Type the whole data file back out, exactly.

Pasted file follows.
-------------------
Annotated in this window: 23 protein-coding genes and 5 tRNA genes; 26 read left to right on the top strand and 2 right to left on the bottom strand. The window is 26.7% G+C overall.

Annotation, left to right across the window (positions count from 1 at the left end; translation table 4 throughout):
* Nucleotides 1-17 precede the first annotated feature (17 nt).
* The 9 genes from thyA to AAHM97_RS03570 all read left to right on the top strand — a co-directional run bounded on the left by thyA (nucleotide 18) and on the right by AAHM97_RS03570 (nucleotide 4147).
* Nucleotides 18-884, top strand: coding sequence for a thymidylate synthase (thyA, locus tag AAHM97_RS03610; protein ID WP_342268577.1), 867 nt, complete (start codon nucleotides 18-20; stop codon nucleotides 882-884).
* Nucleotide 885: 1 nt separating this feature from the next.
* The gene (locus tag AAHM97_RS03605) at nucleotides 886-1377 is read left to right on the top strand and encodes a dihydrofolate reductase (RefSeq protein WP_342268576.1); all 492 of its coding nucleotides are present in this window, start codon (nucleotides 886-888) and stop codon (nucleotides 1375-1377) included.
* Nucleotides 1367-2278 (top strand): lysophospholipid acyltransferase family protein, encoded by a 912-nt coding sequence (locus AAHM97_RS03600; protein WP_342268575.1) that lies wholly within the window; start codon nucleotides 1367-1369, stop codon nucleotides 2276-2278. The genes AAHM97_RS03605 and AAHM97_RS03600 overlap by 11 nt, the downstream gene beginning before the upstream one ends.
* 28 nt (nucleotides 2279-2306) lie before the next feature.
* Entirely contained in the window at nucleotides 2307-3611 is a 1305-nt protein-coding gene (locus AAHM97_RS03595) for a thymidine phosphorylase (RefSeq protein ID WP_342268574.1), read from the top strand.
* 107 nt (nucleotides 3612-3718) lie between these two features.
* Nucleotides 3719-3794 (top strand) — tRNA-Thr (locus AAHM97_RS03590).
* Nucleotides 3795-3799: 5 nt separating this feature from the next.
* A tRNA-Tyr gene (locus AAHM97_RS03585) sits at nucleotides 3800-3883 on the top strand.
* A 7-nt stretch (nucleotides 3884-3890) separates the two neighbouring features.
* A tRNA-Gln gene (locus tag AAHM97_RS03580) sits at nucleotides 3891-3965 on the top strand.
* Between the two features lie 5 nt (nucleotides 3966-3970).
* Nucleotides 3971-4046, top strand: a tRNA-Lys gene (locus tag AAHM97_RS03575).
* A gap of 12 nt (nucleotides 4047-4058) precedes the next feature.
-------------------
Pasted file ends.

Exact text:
Annotated in this window: 23 protein-coding genes and 5 tRNA genes; 26 read left to right on the top strand and 2 right to left on the bottom strand. The window is 26.7% G+C overall.

Annotation, left to right across the window (positions count from 1 at the left end; translation table 4 throughout):
* Nucleotides 1-17 precede the first annotated feature (17 nt).
* The 9 genes from thyA to AAHM97_RS03570 all read left to right on the top strand — a co-directional run bounded on the left by thyA (nucleotide 18) and on the right by AAHM97_RS03570 (nucleotide 4147).
* Nucleotides 18-884, top strand: coding sequence for a thymidylate synthase (thyA, locus tag AAHM97_RS03610; protein ID WP_342268577.1), 867 nt, complete (start codon nucleotides 18-20; stop codon nucleotides 882-884).
* Nucleotide 885: 1 nt separating this feature from the next.
* The gene (locus tag AAHM97_RS03605) at nucleotides 886-1377 is read left to right on the top strand and encodes a dihydrofolate reductase (RefSeq protein WP_342268576.1); all 492 of its coding nucleotides are present in this window, start codon (nucleotides 886-888) and stop codon (nucleotides 1375-1377) included.
* Nucleotides 1367-2278 (top strand): lysophospholipid acyltransferase family protein, encoded by a 912-nt coding sequence (locus AAHM97_RS03600; protein WP_342268575.1) that lies wholly within the window; start codon nucleotides 1367-1369, stop codon nucleotides 2276-2278. The genes AAHM97_RS03605 and AAHM97_RS03600 overlap by 11 nt, the downstream gene beginning before the upstream one ends.
* 28 nt (nucleotides 2279-2306) lie before the next feature.
* Entirely contained in the window at nucleotides 2307-3611 is a 1305-nt protein-coding gene (locus AAHM97_RS03595) for a thymidine phosphorylase (RefSeq protein ID WP_342268574.1), read from the top strand.
* 107 nt (nucleotides 3612-3718) lie between these two features.
* Nucleotides 3719-3794 (top strand) — tRNA-Thr (locus AAHM97_RS03590).
* Nucleotides 3795-3799: 5 nt separating this feature from the next.
* A tRNA-Tyr gene (locus AAHM97_RS03585) sits at nucleotides 3800-3883 on the top strand.
* A 7-nt stretch (nucleotides 3884-3890) separates the two neighbouring features.
* A tRNA-Gln gene (locus tag AAHM97_RS03580) sits at nucleotides 3891-3965 on the top strand.
* Between the two features lie 5 nt (nucleotides 3966-3970).
* Nucleotides 3971-4046, top strand: a tRNA-Lys gene (locus tag AAHM97_RS03575).
* A gap of 12 nt (nucleotides 4047-4058) precedes the next feature.